Rep. Dan Burton (R)
Elected: 1982, 14th term.
Born: June 21, 1938, Indianapolis .
Education: IN U., 1958-59, Cincinnati Bible Seminary, 1959-60.
Family: Married (Samia); 4 children.
Military career: Army, 1956–57, Army Reserves, 1957–62.
Elected office: IN House of Reps., 1966–68, 1976–80; IN Senate, 1968–70, 1980–82.
Professional Career: Real estate broker; Founder, Dan Burton Insurance Agency, 1968.
The congressman from the 5th District is Dan Burton, a Republican first elected to the House in 1982. He has been running for office since he was in his 20s. Burton had a horrific childhood. His father was abusive and left the family; his mother worked as a waitress and bought the kids’ clothes at Goodwill. His father ultimately kidnapped his mother and went to jail, and the kids were sent to the county home. “I think part of my aggressive nature is because of my childhood,” Burton told author Studs Terkel in an interview for Hope Dies Last. “The highest moment of hope in my childhood was when we finally got away from my father. When I was five, six years old, my mother used to stand between me and him when he’d start to beat me and take the blows. I was black and blue from my neck to my ankles.” As a teenager, Burton earned money shining shoes and at age 18 enlisted in the Army. He never finished college but was successful as a real estate broker and insurance salesman. He also ran for public office, often losing but not giving up. He was finally elected to the Indiana House in 1966 and to the Indiana Senate in 1968. He lost races for Congress in 1970 and 1972, but won a seat in 1982 when the GOP-controlled Legislature created a heavily Republican suburban seat.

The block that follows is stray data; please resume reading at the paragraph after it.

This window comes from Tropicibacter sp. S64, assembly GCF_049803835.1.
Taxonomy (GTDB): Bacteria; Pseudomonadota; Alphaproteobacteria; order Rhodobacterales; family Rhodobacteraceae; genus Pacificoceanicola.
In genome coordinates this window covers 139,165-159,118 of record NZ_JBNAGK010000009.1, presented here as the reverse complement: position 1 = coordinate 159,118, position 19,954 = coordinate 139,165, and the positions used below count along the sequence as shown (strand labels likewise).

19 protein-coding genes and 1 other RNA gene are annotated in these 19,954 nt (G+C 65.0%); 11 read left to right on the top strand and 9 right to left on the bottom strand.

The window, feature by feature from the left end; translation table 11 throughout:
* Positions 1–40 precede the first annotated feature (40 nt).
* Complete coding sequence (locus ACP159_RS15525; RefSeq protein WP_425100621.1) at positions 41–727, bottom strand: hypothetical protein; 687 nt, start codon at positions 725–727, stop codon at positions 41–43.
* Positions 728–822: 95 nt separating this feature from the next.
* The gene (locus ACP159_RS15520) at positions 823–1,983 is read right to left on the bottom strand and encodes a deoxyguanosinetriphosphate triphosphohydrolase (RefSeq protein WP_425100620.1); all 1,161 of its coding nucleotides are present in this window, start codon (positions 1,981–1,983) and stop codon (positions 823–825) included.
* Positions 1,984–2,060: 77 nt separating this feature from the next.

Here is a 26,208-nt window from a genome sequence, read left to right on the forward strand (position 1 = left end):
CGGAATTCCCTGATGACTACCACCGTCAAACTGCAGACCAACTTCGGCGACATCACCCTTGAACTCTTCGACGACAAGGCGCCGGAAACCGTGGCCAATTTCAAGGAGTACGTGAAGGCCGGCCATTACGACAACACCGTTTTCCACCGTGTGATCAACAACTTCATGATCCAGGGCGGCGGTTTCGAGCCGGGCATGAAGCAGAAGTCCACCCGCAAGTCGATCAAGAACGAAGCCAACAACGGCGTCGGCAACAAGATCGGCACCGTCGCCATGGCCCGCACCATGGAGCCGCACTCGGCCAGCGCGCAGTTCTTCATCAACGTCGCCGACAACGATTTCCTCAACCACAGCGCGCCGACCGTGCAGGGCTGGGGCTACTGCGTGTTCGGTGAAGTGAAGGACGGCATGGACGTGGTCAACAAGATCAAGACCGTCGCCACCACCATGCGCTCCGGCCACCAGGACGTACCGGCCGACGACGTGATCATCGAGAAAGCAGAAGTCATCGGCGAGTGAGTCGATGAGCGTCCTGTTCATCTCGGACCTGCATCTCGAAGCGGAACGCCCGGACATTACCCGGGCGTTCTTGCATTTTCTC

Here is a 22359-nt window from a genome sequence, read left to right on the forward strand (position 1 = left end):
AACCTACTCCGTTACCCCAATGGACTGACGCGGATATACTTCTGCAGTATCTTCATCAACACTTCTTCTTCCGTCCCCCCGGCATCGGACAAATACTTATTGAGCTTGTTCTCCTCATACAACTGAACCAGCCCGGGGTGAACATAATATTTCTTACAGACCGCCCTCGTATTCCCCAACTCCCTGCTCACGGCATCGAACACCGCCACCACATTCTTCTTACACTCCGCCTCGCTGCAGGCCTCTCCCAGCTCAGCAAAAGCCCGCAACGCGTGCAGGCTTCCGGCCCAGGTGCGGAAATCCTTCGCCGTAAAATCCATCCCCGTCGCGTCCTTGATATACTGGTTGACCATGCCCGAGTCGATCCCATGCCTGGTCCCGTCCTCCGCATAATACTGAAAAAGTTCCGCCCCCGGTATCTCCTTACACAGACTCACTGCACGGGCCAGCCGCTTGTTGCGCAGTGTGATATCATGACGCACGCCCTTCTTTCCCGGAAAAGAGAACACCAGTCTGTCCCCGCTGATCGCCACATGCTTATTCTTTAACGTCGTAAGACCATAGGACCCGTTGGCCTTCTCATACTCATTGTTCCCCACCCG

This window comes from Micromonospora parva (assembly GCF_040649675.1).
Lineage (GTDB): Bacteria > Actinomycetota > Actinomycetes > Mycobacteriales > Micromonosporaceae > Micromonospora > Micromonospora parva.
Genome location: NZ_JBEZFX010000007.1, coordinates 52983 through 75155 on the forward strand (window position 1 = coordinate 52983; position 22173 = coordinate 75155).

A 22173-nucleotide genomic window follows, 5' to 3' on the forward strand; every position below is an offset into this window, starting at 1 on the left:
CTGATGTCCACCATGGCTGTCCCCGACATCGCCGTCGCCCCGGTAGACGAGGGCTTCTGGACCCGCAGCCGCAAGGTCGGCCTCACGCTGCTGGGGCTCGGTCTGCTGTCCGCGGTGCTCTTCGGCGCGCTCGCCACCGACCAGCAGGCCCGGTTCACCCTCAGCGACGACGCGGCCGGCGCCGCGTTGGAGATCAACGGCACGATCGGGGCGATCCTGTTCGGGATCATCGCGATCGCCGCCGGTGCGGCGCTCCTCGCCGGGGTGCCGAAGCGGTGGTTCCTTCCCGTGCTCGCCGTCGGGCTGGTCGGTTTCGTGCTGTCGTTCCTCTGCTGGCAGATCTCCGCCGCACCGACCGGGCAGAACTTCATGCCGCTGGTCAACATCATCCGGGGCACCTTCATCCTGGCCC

|Dan Burton (R)||234,705||(66%)||($1,810,296)|
|Mary Etta Ruley (D)||123,357||(34%)||($18,624)|
|Dan Burton (R)||45,682||(52%)|
|John McGoff (R)||39,701||(45%)|
Prior Winning Percentages: 2006 (65%), 2004 (72%), 2002 (72%), 2000 (70%), 1998 (72%), 1996 (75%), 1994 (77%), 1992 (72%), 1990 (63%), 1988 (73%), 1986 (68%), 1984 (73%), 1982 (65%)